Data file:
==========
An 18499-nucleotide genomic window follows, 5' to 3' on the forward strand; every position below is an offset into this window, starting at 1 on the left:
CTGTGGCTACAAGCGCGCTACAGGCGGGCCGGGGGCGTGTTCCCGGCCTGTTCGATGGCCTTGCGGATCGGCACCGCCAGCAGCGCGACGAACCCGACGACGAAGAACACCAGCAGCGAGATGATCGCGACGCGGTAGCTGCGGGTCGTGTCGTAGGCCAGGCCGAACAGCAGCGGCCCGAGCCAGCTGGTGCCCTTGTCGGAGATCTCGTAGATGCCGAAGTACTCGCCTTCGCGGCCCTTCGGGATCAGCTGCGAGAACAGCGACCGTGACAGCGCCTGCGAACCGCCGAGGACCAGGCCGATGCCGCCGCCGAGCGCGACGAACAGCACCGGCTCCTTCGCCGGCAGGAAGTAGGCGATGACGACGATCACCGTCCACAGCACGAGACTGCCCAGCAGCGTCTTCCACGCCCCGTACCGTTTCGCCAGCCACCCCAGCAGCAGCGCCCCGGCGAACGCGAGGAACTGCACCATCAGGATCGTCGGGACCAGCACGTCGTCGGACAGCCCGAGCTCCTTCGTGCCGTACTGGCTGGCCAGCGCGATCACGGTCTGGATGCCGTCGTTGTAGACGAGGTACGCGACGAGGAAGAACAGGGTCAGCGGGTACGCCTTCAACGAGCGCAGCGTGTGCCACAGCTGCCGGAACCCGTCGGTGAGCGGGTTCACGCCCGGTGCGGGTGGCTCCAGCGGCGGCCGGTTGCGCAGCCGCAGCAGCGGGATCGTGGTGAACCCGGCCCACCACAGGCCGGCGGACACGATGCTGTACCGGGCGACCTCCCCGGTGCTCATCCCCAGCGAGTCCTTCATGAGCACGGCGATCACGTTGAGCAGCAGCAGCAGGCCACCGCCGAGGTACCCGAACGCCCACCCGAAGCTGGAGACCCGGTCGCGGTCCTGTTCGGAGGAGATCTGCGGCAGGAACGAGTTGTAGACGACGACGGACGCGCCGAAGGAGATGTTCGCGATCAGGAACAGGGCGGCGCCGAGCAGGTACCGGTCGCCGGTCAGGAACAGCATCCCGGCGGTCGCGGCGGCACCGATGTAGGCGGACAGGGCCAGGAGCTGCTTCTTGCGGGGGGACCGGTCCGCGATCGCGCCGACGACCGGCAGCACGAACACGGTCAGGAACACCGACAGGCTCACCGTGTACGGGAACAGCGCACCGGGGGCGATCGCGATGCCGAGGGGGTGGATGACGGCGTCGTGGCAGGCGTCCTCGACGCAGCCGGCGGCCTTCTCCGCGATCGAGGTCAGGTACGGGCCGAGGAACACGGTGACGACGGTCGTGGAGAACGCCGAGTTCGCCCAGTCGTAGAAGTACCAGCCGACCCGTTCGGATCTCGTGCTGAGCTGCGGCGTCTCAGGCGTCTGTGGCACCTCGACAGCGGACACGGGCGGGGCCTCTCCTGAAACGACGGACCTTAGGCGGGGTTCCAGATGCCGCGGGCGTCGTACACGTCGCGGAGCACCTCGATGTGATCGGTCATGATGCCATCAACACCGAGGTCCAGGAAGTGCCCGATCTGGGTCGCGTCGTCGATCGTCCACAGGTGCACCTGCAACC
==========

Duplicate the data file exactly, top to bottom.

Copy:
An 18499-nucleotide genomic window follows, 5' to 3' on the forward strand; every position below is an offset into this window, starting at 1 on the left:
CTGTGGCTACAAGCGCGCTACAGGCGGGCCGGGGGCGTGTTCCCGGCCTGTTCGATGGCCTTGCGGATCGGCACCGCCAGCAGCGCGACGAACCCGACGACGAAGAACACCAGCAGCGAGATGATCGCGACGCGGTAGCTGCGGGTCGTGTCGTAGGCCAGGCCGAACAGCAGCGGCCCGAGCCAGCTGGTGCCCTTGTCGGAGATCTCGTAGATGCCGAAGTACTCGCCTTCGCGGCCCTTCGGGATCAGCTGCGAGAACAGCGACCGTGACAGCGCCTGCGAACCGCCGAGGACCAGGCCGATGCCGCCGCCGAGCGCGACGAACAGCACCGGCTCCTTCGCCGGCAGGAAGTAGGCGATGACGACGATCACCGTCCACAGCACGAGACTGCCCAGCAGCGTCTTCCACGCCCCGTACCGTTTCGCCAGCCACCCCAGCAGCAGCGCCCCGGCGAACGCGAGGAACTGCACCATCAGGATCGTCGGGACCAGCACGTCGTCGGACAGCCCGAGCTCCTTCGTGCCGTACTGGCTGGCCAGCGCGATCACGGTCTGGATGCCGTCGTTGTAGACGAGGTACGCGACGAGGAAGAACAGGGTCAGCGGGTACGCCTTCAACGAGCGCAGCGTGTGCCACAGCTGCCGGAACCCGTCGGTGAGCGGGTTCACGCCCGGTGCGGGTGGCTCCAGCGGCGGCCGGTTGCGCAGCCGCAGCAGCGGGATCGTGGTGAACCCGGCCCACCACAGGCCGGCGGACACGATGCTGTACCGGGCGACCTCCCCGGTGCTCATCCCCAGCGAGTCCTTCATGAGCACGGCGATCACGTTGAGCAGCAGCAGCAGGCCACCGCCGAGGTACCCGAACGCCCACCCGAAGCTGGAGACCCGGTCGCGGTCCTGTTCGGAGGAGATCTGCGGCAGGAACGAGTTGTAGACGACGACGGACGCGCCGAAGGAGATGTTCGCGATCAGGAACAGGGCGGCGCCGAGCAGGTACCGGTCGCCGGTCAGGAACAGCATCCCGGCGGTCGCGGCGGCACCGATGTAGGCGGACAGGGCCAGGAGCTGCTTCTTGCGGGGGGACCGGTCCGCGATCGCGCCGACGACCGGCAGCACGAACACGGTCAGGAACACCGACAGGCTCACCGTGTACGGGAACAGCGCACCGGGGGCGATCGCGATGCCGAGGGGGTGGATGACGGCGTCGTGGCAGGCGTCCTCGACGCAGCCGGCGGCCTTCTCCGCGATCGAGGTCAGGTACGGGCCGAGGAACACGGTGACGACGGTCGTGGAGAACGCCGAGTTCGCCCAGTCGTAGAAGTACCAGCCGACCCGTTCGGATCTCGTGCTGAGCTGCGGCGTCTCAGGCGTCTGTGGCACCTCGACAGCGGACACGGGCGGGGCCTCTCCTGAAACGACGGACCTTAGGCGGGGTTCCAGATGCCGCGGGCGTCGTACACGTCGCGGAGCACCTCGATGTGATCGGTCATGATGCCATCAACACCGAGGTCCAGGAAGTGCCCGATCTGGGTCGCGTCGTCGATCGTCCACAGGTGCACCTGCAACC